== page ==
Alex Walmsley knows a thing or two about opportunities in Rugby League, especially within the Championship.
Now rated as one of the best front rowers on either side of the world and having secured four Super League rings, Walmsley was overlooked by the sport’s leading clubs as a youngster.
It was only when John Kear, then coach of Batley, offered the Dewsbury Celtic prop a shot at the professional game, that his career began to rapidly progress.
After just one season at the Bulldogs – and a Championship Young Player of the Year award – Walmsley’s ability was recognised by St Helens. And the rest, as they say, is history.
On Friday night Walmsley marked ten years as a Saint with his testimonial game against Leigh Centurions and it offered him the chance to reflect on his unusual journey to the top.
The 31-year-old was asked whether at any point during his days at Dewsbury Celtic, or Batley, he gave up on a dream of making it to the top.
“To be honest, I didn’t have a Rugby League dream until I signed for St Helens,” Walmsley responded.
“Not going through scholarships or academies or anything like that, it was never part of my destiny or dreams to be a professional Rugby League player.
“I loved my time at Dewsbury Celtic in my amateur days and have some really fond memories of that. Being given the opportunity to go to Batley was huge. Then it was St Helens.
“There was always a feeling that I was a bit of an imposter, that somebody was going to figure me out and I’d be back in the amateur game.
“The first time I felt like I was a Super League player and I could make a career out of it, it was Good Friday in 2013 when Browny (then Saints coach Nathan Brown) picked me against Wigan.
“That gave me the confidence and belief that I could have a career in the game.
“Thinking about it, there was still that feeling that I’d get a tap on the shoulder to say ‘come on mate, let’s get back to Dewsbury Celtic, you’ve had your fun’.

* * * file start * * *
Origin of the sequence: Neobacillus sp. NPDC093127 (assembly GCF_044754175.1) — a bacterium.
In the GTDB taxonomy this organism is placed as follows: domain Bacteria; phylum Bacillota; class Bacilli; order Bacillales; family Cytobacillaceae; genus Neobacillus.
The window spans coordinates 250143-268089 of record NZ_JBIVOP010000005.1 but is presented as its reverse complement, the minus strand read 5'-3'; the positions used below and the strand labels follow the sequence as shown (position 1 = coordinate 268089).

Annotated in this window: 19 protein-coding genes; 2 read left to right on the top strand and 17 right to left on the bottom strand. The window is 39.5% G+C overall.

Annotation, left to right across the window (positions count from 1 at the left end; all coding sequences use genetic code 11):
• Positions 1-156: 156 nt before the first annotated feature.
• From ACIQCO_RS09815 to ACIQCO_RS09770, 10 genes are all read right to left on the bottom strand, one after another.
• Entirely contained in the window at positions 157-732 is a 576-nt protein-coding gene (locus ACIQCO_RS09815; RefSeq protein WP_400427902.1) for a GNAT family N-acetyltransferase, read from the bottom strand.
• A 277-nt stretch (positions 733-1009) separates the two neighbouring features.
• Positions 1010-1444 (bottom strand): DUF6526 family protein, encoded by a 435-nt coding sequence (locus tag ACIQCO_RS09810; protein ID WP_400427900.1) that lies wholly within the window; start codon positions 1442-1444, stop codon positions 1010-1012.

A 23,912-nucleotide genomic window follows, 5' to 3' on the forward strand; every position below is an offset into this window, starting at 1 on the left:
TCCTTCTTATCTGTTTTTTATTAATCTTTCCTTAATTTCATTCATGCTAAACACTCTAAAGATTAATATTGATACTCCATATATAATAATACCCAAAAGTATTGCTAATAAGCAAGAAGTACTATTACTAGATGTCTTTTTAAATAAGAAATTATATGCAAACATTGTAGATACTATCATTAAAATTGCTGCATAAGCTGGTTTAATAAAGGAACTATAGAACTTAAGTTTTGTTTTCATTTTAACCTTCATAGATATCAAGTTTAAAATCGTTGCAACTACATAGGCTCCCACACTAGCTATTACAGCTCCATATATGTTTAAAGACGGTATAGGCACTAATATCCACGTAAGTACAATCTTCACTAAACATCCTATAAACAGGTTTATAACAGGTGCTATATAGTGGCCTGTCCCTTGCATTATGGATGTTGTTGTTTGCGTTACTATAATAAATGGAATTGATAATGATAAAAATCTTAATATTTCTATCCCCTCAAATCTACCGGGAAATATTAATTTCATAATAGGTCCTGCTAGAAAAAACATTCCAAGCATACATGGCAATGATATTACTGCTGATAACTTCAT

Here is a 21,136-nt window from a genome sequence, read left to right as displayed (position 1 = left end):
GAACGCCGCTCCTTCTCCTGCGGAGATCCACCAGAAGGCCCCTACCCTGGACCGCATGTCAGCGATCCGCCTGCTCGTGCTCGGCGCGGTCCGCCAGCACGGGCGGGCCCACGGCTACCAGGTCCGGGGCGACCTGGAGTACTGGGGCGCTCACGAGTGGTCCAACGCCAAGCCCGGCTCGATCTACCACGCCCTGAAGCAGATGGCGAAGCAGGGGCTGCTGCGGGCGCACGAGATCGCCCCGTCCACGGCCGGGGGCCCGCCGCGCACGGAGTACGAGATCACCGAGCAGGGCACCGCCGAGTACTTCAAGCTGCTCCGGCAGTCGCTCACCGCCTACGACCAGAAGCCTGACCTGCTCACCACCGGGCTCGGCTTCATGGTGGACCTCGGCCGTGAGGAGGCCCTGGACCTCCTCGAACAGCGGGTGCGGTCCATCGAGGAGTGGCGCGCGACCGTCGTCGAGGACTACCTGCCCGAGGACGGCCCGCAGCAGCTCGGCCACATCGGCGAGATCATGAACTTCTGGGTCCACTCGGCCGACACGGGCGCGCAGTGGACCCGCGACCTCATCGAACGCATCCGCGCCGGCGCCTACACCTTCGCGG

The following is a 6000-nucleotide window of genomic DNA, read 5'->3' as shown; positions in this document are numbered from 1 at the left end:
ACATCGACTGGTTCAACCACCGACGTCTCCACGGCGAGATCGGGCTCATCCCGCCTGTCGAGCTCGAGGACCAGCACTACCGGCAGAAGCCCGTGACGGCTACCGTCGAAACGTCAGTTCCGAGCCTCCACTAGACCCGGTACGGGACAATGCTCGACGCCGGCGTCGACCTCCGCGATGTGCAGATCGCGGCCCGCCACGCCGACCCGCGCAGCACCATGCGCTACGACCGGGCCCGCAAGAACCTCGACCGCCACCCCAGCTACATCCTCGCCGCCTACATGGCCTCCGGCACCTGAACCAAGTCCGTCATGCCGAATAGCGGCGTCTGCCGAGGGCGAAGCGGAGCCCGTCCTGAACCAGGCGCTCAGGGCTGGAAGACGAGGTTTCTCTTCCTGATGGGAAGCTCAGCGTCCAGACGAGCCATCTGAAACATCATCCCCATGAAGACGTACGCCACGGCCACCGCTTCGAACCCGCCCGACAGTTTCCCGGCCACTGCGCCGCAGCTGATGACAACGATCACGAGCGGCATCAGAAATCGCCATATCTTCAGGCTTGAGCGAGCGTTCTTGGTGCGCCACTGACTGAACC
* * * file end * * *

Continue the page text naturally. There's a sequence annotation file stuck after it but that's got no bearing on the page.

“But thankfully it’s worked out really well. I’m grateful to St Helens for giving me that opportunity in the first place.”
Walmsley’s journey offers two reasons for reflection for Championship and League 1 clubs.
Not only does it show that they can provide platforms for players to become genuine superstars, but it also illustrates the importance of monitoring the best talent in the amateur game, which Walmsley is keen to endorse.
“I get asked about it by lads from League 1 and the Championship and I feel really strongly about the talent we have there and especially in the amateur game,” he explained.
“As people and players we all develop at different speeds and rates. Just because you don’t get an opportunity at a Scholarship or Academy, it doesn’t mean that you shouldn’t get them further down the line.
“I’d like to feel that I can be an example for clubs to keep taking note and not dismiss lads that don’t get those early foundations.
“Don’t get me wrong, it makes it tougher to become a professional player, because everyone else has these core skills that they take for granted that they learnt in the Academy or Scholarship.
“I had to learn that at 22, 23 and 24.
“It does make it tougher. But there should be a route for players to be able to transition, especially to the Championship.
“I feel like we are seeing that now. I look at my old team Batley and how many lads they’ve picked up from Dewsbury Celtic and other teams like Shaw Cross.
“George Senior springs to mind. He was playing at Dewsbury Celtic and is now playing for Batley.
“I like to feel there will be more transitions from the amateur game to the professional and I hope clubs notice that, because there are lads there.
“Let’s be honest, our playing pool isn’t as big as other sports, so we shouldn’t be dismissive of players just because they’re from lower teams.
“We should keep our eyes out and give these lads opportunities.”
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